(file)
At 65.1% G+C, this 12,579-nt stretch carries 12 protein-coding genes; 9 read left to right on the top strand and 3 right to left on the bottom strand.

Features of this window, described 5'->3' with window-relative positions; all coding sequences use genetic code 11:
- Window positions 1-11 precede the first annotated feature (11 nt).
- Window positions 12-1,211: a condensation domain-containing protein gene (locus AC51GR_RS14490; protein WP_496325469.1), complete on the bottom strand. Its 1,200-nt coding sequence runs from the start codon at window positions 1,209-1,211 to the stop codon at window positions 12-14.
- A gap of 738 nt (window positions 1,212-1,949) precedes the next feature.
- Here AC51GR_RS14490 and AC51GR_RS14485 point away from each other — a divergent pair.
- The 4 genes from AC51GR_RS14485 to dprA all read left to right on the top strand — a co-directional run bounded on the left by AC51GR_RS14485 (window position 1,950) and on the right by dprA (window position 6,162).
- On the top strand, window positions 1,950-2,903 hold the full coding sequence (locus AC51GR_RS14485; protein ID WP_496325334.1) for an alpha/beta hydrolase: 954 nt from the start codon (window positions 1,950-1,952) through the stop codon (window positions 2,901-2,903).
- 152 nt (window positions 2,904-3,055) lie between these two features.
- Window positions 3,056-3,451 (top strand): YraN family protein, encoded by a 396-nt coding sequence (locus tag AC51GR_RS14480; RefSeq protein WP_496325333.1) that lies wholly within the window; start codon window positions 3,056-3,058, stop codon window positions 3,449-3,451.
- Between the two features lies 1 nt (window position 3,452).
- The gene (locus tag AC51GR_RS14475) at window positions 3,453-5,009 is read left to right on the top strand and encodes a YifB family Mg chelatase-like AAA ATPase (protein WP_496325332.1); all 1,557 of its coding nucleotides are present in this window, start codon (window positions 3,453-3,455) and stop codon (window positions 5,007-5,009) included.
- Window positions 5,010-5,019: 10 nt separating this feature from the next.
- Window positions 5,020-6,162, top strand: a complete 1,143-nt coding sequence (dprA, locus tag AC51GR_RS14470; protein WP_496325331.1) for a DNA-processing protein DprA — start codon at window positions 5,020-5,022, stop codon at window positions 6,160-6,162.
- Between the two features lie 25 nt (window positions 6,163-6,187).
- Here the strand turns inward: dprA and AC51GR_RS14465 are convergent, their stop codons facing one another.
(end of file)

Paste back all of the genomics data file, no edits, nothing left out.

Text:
At 65.1% G+C, this 12,579-nt stretch carries 12 protein-coding genes; 9 read left to right on the top strand and 3 right to left on the bottom strand.

Features of this window, described 5'->3' with window-relative positions; all coding sequences use genetic code 11:
- Window positions 1-11 precede the first annotated feature (11 nt).
- Window positions 12-1,211: a condensation domain-containing protein gene (locus AC51GR_RS14490; protein WP_496325469.1), complete on the bottom strand. Its 1,200-nt coding sequence runs from the start codon at window positions 1,209-1,211 to the stop codon at window positions 12-14.
- A gap of 738 nt (window positions 1,212-1,949) precedes the next feature.
- Here AC51GR_RS14490 and AC51GR_RS14485 point away from each other — a divergent pair.
- The 4 genes from AC51GR_RS14485 to dprA all read left to right on the top strand — a co-directional run bounded on the left by AC51GR_RS14485 (window position 1,950) and on the right by dprA (window position 6,162).
- On the top strand, window positions 1,950-2,903 hold the full coding sequence (locus AC51GR_RS14485; protein ID WP_496325334.1) for an alpha/beta hydrolase: 954 nt from the start codon (window positions 1,950-1,952) through the stop codon (window positions 2,901-2,903).
- 152 nt (window positions 2,904-3,055) lie between these two features.
- Window positions 3,056-3,451 (top strand): YraN family protein, encoded by a 396-nt coding sequence (locus tag AC51GR_RS14480; RefSeq protein WP_496325333.1) that lies wholly within the window; start codon window positions 3,056-3,058, stop codon window positions 3,449-3,451.
- Between the two features lies 1 nt (window position 3,452).
- The gene (locus tag AC51GR_RS14475) at window positions 3,453-5,009 is read left to right on the top strand and encodes a YifB family Mg chelatase-like AAA ATPase (protein WP_496325332.1); all 1,557 of its coding nucleotides are present in this window, start codon (window positions 3,453-3,455) and stop codon (window positions 5,007-5,009) included.
- Window positions 5,010-5,019: 10 nt separating this feature from the next.
- Window positions 5,020-6,162, top strand: a complete 1,143-nt coding sequence (dprA, locus tag AC51GR_RS14470; protein WP_496325331.1) for a DNA-processing protein DprA — start codon at window positions 5,020-5,022, stop codon at window positions 6,160-6,162.
- Between the two features lie 25 nt (window positions 6,163-6,187).
- Here the strand turns inward: dprA and AC51GR_RS14465 are convergent, their stop codons facing one another.